• For any other prompts, enter the default values by pressing Enter.

Initiate the Docker Compose Services

  1. Start the Docker Compose services. The following command assumes that you are in the base Mastodon directory (~/mastodon in this guide):

     docker-compose up -d
  2. Unless manually stopped, the Docker Compose services begin running automatically at system start up. Run the following command to manually stop the Docker Compose services:

     docker-compose down

Setup an HTTP/HTTPS Proxy

  1. Allow HTTP and HTTPS connections on the system’s firewall:

     sudo ufw allow http
     sudo ufw allow https
     sudo ufw reload
  2. Install NGINX, which proxies requests to your Mastodon server.

     sudo apt install nginx
  3. Copy the nginx.conf file included with the Mastodon installation to the sites-available NGINX folder; use your Mastodon domain name instead of in the file name.

     sudo cp ~/mastodon/dist/nginx.conf /etc/nginx/sites-available/
  4. Open the file with your preferred text editor, and replace all instances of with the domain name for your Mastodon site.

  5. Create a symbolic link of this file in the sites-enabled NGINX folder.

     cd /etc/nginx/sites-enabled
     sudo ln -s ../sites-available/

Get an SSL/TLS Certificate

Mastodon is served over HTTPS, so you need an SSL/TLS certificate. This guide uses Certbot to request and download a free certificate from Let’s Encrypt.

  1. Install the Snap app store. Snap provides application bundles that work across major Linux distributions.

     sudo apt install snapd
  2. Update and refresh Snap.

     sudo snap install core && sudo snap refresh core
  3. Ensure that any existing Certbot installation is removed:

     sudo apt remove certbot
  4. Install Certbot.

     sudo snap install --classic certbot
  5. Create a symbolic link for Certbot.

     sudo ln -s /snap/bin/certbot /usr/bin/certbot
  6. Download a certificate for your site.

     sudo certbot certonly --nginx

    Certbot prompts you to select from the NGINX sites configured on your machine. Select the one with the domain name you set up for your Mastodon instance.

  7. Certbot includes a chron job that automatically renews your certificate before it expires. You can test the automatic renewal with the following command:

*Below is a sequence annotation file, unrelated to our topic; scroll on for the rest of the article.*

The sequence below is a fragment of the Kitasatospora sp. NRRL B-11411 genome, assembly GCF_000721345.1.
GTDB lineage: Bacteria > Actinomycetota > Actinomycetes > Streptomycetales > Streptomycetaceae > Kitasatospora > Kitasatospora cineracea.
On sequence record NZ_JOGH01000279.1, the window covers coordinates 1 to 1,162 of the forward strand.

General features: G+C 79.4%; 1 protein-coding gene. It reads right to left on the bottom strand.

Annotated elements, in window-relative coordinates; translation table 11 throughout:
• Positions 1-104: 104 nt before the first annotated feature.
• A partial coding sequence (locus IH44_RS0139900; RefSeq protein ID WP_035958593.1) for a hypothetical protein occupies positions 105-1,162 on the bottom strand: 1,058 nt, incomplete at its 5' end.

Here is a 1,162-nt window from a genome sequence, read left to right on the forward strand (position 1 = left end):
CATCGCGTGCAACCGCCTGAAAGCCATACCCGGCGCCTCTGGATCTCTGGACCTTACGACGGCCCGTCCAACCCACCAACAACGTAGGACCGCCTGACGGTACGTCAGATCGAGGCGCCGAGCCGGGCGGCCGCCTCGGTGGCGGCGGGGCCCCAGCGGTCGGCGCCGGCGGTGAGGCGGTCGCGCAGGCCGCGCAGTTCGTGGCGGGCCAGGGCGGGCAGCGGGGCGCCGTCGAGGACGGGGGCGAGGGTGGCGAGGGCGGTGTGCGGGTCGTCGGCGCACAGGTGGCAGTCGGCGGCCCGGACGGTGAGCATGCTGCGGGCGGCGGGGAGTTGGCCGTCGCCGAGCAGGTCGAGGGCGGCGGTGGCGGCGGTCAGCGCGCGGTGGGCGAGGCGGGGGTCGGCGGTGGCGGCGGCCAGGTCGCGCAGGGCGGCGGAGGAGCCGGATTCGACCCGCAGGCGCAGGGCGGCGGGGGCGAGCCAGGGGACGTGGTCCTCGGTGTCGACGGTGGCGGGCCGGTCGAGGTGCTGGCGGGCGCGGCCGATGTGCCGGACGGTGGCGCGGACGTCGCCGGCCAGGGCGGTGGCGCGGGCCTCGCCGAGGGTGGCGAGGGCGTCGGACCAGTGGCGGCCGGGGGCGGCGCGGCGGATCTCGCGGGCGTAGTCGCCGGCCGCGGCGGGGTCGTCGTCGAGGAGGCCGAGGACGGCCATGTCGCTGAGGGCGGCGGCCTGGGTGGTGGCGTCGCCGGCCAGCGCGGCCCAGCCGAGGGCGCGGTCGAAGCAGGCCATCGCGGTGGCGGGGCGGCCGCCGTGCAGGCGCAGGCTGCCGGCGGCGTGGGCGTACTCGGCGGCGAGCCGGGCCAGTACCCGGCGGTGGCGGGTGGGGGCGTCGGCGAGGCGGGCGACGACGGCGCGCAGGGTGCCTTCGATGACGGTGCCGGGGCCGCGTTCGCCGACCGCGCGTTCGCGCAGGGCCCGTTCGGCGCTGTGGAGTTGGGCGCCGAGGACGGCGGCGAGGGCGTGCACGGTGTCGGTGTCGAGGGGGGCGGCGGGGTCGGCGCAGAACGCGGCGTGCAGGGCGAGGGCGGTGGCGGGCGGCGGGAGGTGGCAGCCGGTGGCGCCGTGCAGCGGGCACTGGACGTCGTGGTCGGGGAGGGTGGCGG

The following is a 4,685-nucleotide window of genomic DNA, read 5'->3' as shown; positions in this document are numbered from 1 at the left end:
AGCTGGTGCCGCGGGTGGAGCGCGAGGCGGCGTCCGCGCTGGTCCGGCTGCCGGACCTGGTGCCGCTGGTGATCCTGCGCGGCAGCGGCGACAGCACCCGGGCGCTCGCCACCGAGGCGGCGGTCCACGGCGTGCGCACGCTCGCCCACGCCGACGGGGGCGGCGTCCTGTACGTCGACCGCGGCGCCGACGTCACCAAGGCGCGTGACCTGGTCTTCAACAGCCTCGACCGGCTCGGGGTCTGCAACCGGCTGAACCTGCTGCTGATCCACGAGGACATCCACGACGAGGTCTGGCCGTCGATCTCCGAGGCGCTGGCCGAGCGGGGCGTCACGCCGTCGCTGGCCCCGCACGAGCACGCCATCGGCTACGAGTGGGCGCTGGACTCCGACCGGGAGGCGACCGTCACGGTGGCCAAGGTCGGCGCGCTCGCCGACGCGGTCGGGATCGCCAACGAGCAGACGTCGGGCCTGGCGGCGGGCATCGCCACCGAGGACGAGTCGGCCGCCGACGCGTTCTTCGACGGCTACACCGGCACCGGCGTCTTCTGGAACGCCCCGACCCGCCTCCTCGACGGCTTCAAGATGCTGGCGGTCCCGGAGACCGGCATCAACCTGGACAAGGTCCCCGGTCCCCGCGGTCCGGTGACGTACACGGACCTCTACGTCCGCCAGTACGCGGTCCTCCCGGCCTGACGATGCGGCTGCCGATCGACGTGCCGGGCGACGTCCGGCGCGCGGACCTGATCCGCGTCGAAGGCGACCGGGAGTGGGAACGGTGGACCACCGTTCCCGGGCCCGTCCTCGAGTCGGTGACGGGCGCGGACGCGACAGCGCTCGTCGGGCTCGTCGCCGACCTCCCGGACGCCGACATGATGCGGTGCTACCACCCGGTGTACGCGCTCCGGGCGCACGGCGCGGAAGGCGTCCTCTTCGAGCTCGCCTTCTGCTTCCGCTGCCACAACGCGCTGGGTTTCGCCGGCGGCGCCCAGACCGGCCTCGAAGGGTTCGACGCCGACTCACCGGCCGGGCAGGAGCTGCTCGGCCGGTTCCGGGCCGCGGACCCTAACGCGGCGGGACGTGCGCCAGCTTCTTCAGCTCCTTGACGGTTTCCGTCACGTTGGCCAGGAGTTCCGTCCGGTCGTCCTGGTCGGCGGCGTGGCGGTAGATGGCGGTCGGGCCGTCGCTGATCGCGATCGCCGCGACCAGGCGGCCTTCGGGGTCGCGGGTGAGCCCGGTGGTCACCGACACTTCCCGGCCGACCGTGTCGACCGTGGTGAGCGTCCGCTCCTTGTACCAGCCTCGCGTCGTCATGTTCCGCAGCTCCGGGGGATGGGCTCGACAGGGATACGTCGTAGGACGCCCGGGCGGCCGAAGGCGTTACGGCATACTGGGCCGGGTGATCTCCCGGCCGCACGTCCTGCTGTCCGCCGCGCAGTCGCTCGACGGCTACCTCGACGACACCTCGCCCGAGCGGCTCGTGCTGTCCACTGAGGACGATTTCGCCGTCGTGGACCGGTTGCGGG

sudo certbot renew --dry-run
  8. Open the /etc/nginx/sites-available/ file again, and un-comment the ssl_certificate and ssl_certificate_key lines.

  9. Restart the NGINX server.

     sudo systemctl restart nginx

Using Mastodon

  1. In a web browser, navigate to your Mastodon site’s domain. You should see the Mastodon login page, where you can login as the admin user you created earlier or create a new user.

    Mastodon login/sign-up page

  2. You can navigate to your instance’s administration page by navigating to The administration page allows you to alter the look, feel, and behavior of your instance.

    Mastodon administration page

  3. If your instance is running but having issues, you can troubleshoot them from the Sidekiq dashboard. Either select Sidekiq from the administration menu or navigate to to see the dashboard.

    Sidekiq dashboard

To learn more about Mastodon, check out the official Mastodon blog with news and articles related to Mastodon. You can engage with the Mastodon administrator community on Mastodon’s discussion forum, where you can peruse conversations about technical issues and community governance.

When you are ready to make your instance known to the world, you can add it to the list over at by filling out the admin form.

More Information

You may wish to consult the following resources for additional information on this topic. While these are provided in the hope that they will be useful, please note that we cannot vouch for the accuracy or timeliness of externally hosted materials.